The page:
Just how ancient is hot pot, and what’s the best way to cook the common ingredients?
The origin of hot pot is among the topics that come bubbling to the surface, as hosts Sima Nan and Wang Xiaotian and guests gather round for this episode of TWOC TV to indulge in one of the most iconic meals in China. Many regions claim to have invented it, but “China is definitely one of the birthplaces” of hot pot, says Liu Zhilin, a food historian. Although few historical texts record this hearty and somewhat inelegant activity, hot pot is depicted in a wall painting that dates back to the Liao dynasty (907 AD – 1125 AD). Experts believe that the vessel had even older origins, from a Han dynasty (206 BC – 220 AD) pot known as jiāo dòu (焦斗 ). It is not until the Qing dynasty (1616 AD – 1911 AD) that hot pot first appeared in the court records, under the name Millennium Banquet (千叟宴 Qian sou Yan), which emperors Kangxi and Qianlong would serve to dignitaries. The imperial meal evolved when it spread among the populace, resulting in today’s many different varieties. It has become the focus of viral marketing campaigns and occasional health scandals but, through it all, remains a dining experience that brings people together (unless it’s an instant meal for one). Yan Liqiang of Huo Shi Xian (火食鲜), one of the first factories in China to produce mianjin, the gluten that’s cooked and eaten in hot pot, demonstrates the best way to cook common ingredients, and discus styles including the southern cured meat–based varieties and Empress Dowager Cixi’s fragrant chrysanthemum hot pot. Later, host Xiaomi and chef Hu Xiaowei show viewers how to make a DIY “smashed shrimp paste (虾滑) and a uniquely leaf-shaped mianjin. TWOC TV EP. 17-Part 1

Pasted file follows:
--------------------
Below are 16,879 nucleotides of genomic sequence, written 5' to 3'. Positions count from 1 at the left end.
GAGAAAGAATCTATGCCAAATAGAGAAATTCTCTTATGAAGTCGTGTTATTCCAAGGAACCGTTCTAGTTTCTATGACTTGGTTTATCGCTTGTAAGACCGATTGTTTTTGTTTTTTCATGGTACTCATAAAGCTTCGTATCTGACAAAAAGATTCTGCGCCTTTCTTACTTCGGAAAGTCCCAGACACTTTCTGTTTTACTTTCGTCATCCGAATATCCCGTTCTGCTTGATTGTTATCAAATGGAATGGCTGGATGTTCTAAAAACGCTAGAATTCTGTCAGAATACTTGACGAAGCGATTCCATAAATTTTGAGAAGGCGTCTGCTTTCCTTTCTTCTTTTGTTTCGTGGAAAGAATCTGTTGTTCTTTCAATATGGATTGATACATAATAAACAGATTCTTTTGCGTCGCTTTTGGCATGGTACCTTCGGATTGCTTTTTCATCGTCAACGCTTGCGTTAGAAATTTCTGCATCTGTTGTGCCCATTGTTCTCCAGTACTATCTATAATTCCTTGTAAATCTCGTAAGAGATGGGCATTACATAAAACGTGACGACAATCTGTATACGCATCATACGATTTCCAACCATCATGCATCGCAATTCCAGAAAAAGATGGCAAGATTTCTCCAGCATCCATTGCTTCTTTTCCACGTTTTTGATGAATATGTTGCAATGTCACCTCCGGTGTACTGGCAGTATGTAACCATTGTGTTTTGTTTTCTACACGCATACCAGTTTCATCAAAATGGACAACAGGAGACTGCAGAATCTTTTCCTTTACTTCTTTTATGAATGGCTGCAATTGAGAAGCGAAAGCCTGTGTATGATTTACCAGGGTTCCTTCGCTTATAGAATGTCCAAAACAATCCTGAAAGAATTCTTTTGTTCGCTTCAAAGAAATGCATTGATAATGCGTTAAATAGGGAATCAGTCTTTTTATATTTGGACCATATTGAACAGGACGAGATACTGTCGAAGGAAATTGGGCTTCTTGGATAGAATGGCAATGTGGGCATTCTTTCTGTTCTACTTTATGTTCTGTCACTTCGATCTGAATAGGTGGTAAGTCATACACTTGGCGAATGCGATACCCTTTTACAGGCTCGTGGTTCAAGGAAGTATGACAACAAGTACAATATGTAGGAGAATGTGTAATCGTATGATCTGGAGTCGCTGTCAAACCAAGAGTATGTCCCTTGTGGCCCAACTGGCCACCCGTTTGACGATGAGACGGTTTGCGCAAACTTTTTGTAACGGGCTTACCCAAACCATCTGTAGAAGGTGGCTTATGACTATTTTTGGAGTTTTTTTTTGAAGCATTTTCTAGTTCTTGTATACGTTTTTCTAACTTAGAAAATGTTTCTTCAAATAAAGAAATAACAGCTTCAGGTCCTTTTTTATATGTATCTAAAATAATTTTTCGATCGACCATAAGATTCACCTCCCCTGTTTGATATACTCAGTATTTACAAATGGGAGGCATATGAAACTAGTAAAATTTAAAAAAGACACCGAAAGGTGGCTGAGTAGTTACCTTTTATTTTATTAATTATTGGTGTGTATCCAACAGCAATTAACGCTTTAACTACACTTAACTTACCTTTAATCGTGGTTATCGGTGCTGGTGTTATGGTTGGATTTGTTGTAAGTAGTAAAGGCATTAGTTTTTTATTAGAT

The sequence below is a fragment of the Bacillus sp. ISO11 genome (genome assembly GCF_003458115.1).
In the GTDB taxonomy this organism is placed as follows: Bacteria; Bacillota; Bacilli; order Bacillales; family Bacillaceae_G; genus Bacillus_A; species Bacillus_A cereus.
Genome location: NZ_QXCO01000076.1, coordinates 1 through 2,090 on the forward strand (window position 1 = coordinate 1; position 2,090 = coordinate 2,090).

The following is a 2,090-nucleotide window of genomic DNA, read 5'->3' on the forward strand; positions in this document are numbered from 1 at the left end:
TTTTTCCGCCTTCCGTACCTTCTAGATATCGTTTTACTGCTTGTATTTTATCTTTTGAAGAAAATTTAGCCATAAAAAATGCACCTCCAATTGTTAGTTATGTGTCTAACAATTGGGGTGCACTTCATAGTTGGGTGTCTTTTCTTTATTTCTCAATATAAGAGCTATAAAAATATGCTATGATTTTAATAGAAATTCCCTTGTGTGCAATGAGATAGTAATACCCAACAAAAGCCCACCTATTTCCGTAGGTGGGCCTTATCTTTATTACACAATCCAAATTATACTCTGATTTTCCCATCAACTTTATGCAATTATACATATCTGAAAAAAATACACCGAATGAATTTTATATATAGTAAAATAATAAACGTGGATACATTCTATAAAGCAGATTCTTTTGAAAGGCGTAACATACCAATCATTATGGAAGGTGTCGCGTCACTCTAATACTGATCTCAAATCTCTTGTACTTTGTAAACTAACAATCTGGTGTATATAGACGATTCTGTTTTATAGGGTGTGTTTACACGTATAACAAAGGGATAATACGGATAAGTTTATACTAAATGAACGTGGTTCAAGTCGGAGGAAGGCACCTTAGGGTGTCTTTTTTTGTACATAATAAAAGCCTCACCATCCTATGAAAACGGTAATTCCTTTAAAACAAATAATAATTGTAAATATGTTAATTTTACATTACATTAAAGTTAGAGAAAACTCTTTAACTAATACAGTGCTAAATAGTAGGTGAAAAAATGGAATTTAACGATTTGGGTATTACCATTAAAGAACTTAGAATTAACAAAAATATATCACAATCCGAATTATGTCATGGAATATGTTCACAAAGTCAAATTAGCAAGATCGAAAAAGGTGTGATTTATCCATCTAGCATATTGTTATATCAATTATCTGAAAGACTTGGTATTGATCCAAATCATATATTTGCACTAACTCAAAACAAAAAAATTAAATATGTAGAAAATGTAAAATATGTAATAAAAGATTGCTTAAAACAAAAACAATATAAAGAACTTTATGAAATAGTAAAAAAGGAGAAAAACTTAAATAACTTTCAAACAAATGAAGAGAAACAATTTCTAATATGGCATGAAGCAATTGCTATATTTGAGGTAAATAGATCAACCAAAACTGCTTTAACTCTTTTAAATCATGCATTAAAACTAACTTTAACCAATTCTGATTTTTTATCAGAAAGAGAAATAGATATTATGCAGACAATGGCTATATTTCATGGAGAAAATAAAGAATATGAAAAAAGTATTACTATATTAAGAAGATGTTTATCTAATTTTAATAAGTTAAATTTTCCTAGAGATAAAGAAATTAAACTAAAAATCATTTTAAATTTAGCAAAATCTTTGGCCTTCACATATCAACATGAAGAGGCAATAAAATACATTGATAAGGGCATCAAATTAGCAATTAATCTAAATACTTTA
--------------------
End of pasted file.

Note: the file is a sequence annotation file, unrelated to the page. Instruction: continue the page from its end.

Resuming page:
TWOC TV EP. 17-Part 2